National Register of Historic Places listings in Dakota County, Minnesota
This is a list of the National Register of Historic Places listings in Dakota County, Minnesota. It is intended to be a complete list of the properties and districts on the National Register of Historic Places in Dakota County, Minnesota, United States. Dakota County is located in the southeastern part of the U.S. state of Minnesota, bounded on the northeast side by the Upper Mississippi River and on the northwest by the Minnesota River. The locations of National Register properties and districts for which the latitude and longitude coordinates are included below, may be seen in an online map.
Dakota County's historic sites convey the county's significant historical trends, including the settlement at Mendota, the homes of well-heeled residents of Hastings, the ethnic gathering places in South Saint Paul, and other sites related to life on the prairie, including religion, education, transportation, commerce, and the business of farming.
There are 35 properties and districts listed on the National Register in the county. A supplementary list includes three additional sites that were formerly listed on the National Register.
The earliest European settlement occurred on what is now Picnic Island, in 1819, where Colonel Henry Leavenworth built a stockade fort called "St. Peter's Cantonment" or "New Hope;" there materials were assembled for the construction of Fort Snelling, to be built on the bluff on the north side of the Minnesota River. Permanent settlement on the island was impossible due to annual flooding.
The next significant white settlement occurred in the area known as St. Peters, now Mendota, where Alexis Bailey built some log buildings to trade in furs in 1826. Henry Hastings Sibley built the first stone house in Minnesota there in 1836, overlooking Fort Snelling across the river. Sibley was a partner in the American Fur Company, and considerable fur trade occurred at Mendota, where the Mississippi and Minnesota Rivers converge. By the time Minnesota achieved statehood in 1858, power and influence had shifted from Mendota, across the rivers to Saint Paul and Minneapolis.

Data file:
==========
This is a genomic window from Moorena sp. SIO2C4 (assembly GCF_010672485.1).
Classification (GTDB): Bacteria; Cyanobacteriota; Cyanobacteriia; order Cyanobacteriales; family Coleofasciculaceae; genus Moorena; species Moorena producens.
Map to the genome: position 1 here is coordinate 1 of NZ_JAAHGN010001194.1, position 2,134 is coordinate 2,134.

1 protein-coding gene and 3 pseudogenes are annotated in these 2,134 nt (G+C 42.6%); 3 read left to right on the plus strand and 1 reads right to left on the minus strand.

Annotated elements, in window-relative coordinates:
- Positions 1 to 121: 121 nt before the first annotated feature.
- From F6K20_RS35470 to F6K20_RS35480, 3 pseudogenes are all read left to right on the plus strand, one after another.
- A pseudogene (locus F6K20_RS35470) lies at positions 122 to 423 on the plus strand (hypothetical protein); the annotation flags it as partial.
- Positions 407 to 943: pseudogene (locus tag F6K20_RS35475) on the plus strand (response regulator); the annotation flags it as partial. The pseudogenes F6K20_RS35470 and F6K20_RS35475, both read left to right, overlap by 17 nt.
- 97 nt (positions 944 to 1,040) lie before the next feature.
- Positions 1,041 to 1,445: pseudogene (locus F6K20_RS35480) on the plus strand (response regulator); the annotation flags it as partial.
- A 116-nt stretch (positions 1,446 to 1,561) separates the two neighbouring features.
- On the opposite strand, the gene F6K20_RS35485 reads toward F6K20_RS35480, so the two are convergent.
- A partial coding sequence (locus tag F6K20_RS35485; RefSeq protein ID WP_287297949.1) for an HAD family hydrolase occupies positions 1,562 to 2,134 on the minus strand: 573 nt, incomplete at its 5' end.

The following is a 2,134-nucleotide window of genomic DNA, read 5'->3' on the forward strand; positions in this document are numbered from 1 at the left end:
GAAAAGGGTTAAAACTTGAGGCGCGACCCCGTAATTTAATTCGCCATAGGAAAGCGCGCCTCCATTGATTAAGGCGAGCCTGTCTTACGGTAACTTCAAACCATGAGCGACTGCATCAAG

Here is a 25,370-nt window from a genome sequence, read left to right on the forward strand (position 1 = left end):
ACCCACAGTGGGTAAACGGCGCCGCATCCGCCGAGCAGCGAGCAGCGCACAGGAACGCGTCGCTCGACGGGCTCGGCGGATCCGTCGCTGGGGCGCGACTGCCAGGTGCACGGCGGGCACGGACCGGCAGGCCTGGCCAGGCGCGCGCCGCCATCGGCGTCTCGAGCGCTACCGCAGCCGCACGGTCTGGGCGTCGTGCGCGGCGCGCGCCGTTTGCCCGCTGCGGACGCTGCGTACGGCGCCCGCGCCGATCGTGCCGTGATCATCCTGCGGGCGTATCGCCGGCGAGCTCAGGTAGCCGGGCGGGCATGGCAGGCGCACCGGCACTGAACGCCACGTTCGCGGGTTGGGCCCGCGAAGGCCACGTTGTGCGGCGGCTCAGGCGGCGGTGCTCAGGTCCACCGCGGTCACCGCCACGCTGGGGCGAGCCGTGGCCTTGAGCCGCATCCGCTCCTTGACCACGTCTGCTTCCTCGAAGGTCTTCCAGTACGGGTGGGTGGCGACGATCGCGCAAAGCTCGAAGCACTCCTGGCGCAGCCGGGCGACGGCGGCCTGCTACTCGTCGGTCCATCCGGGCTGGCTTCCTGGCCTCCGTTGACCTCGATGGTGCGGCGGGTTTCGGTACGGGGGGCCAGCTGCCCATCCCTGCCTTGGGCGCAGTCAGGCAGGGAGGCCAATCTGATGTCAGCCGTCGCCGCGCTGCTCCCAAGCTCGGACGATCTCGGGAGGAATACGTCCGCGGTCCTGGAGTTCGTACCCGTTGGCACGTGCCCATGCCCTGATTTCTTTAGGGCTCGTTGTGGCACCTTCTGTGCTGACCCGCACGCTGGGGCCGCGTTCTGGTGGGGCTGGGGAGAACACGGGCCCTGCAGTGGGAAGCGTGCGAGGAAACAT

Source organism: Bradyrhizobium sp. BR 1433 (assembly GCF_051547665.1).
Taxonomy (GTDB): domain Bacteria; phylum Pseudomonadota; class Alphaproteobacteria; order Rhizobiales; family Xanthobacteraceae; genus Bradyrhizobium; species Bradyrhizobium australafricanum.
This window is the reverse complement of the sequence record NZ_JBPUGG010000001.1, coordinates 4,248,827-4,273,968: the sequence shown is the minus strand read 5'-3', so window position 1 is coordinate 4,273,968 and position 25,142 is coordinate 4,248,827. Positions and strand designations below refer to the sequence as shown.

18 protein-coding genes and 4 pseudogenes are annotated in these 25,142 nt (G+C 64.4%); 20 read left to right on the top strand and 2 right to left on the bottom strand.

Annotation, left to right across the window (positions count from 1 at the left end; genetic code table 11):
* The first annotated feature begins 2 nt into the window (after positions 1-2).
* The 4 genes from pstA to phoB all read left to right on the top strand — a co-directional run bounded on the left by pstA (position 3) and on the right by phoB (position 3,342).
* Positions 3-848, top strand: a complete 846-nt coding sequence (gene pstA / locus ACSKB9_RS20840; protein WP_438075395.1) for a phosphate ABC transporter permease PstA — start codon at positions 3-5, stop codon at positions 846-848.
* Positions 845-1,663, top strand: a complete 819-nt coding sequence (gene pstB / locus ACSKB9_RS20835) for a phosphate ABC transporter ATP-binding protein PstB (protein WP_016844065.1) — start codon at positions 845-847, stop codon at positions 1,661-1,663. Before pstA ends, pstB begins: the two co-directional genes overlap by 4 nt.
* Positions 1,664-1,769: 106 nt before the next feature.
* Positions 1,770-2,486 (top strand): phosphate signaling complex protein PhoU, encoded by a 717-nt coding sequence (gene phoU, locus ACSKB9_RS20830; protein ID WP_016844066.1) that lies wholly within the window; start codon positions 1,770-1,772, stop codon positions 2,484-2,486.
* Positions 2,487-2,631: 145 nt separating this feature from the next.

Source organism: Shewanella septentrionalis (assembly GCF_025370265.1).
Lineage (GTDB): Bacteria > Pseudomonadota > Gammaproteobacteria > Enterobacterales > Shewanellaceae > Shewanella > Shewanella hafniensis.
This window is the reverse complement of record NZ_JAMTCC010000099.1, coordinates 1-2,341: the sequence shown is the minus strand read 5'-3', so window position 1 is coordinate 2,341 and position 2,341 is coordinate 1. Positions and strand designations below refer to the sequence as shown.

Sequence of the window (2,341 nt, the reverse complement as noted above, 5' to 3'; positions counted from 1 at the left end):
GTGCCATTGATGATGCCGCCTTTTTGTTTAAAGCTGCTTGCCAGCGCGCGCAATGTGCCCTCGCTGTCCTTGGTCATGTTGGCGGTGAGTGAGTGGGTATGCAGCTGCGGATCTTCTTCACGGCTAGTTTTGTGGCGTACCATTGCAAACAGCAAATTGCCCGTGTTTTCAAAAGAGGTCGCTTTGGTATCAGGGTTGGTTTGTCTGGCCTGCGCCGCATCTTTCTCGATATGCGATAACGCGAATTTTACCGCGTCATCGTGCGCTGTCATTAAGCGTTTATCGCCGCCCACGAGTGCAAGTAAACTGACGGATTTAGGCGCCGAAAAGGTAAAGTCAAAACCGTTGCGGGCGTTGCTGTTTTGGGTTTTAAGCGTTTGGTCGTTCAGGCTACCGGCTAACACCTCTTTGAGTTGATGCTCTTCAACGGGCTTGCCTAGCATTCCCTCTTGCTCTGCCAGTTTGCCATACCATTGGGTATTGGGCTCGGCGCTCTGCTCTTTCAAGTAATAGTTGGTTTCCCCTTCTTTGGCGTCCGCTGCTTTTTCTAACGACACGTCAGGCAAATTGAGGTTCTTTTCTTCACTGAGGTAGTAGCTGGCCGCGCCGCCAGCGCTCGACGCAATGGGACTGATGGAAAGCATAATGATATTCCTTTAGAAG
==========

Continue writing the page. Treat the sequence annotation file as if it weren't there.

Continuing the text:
By this time and continuing into the 20th century, the hub of activity in the county was in Hastings, the county seat, and a focal point of transportation, communication, and commerce. Hastings is critically located on the Mississippi River at the confluence of the St. Croix River and on the Vermillion River, which provided ample water power. Commercial interests built substantial wealth among the businessmen who dealt in lumber, milling, and railroads as the county residents depended on them to sell their agricultural products and to provide the goods needed for a growing economy and rising standard of living.
South Saint Paul
Into the early twentieth century, the stockyards and meat-packing plants in South Saint Paul became historically significant, as they were the largest stockyards in the world; this is where ranchers in the vast countryside to the west brought their livestock for shipping to the hungry populations of St. Louis, Memphis, and New Orleans, downstream. These plants were worked by new immigrants from Romania, Serbia, and other Eastern European countries.
|||Name on the Register||Image||Date listed||Location||City or town||Description|
|1||Daniel F. Akin House||
|19185 Akin Road
||Farmington||1856 limestone Italianate farmhouse of a progressive farmer and observer for the United States Weather Bureau.|
|2||Christiania Lutheran Free Church||
|26690 Highview Ave.
||Eureka Township||1877 Carpenter Gothic church built by a Norwegian congregation, notable for its role in the denominationalism of the Norwegian Lutheran Church in the United States.|
|3||Church of Saint Mary's-Catholic||
|8433 239th Street East
||New Trier||1909 Beaux-Arts church built for a German Catholic congregation.|
|4||Church of the Advent||
|412 Oak Street
||Farmington||Small 1872 Carpenter Gothic church built under Bishop Henry Benjamin Whipple, adapted from Richard Upjohn's published designs for rural churches.|
|5||Dakota County Courthouse||
|Vermillion and 4th Streets
||Hastings||1871 Italian Villa style courthouse with a dome added in a 1912 renovation. Now Hastings City Hall.|
|6||District No. 72 School||
|321st Street West and Cornell Avenue
||Waterford Township||1882 rural frame schoolhouse.|
|7||East Second Street Commercial Historic District||
|East Second Street
||Hastings||A downtown historic district consisting of 35 commercial buildings built between 1860 and 1900.|
|8||Ignatius Eckert House||
|724 Ashland Street
||Hastings||Italian Villa style residence in the style of Andrew Jackson Downing.|
|9||Exchange Bank Building||
|344 3rd Street
||Farmington||1880 brick Italianate commercial building with limestone trim.|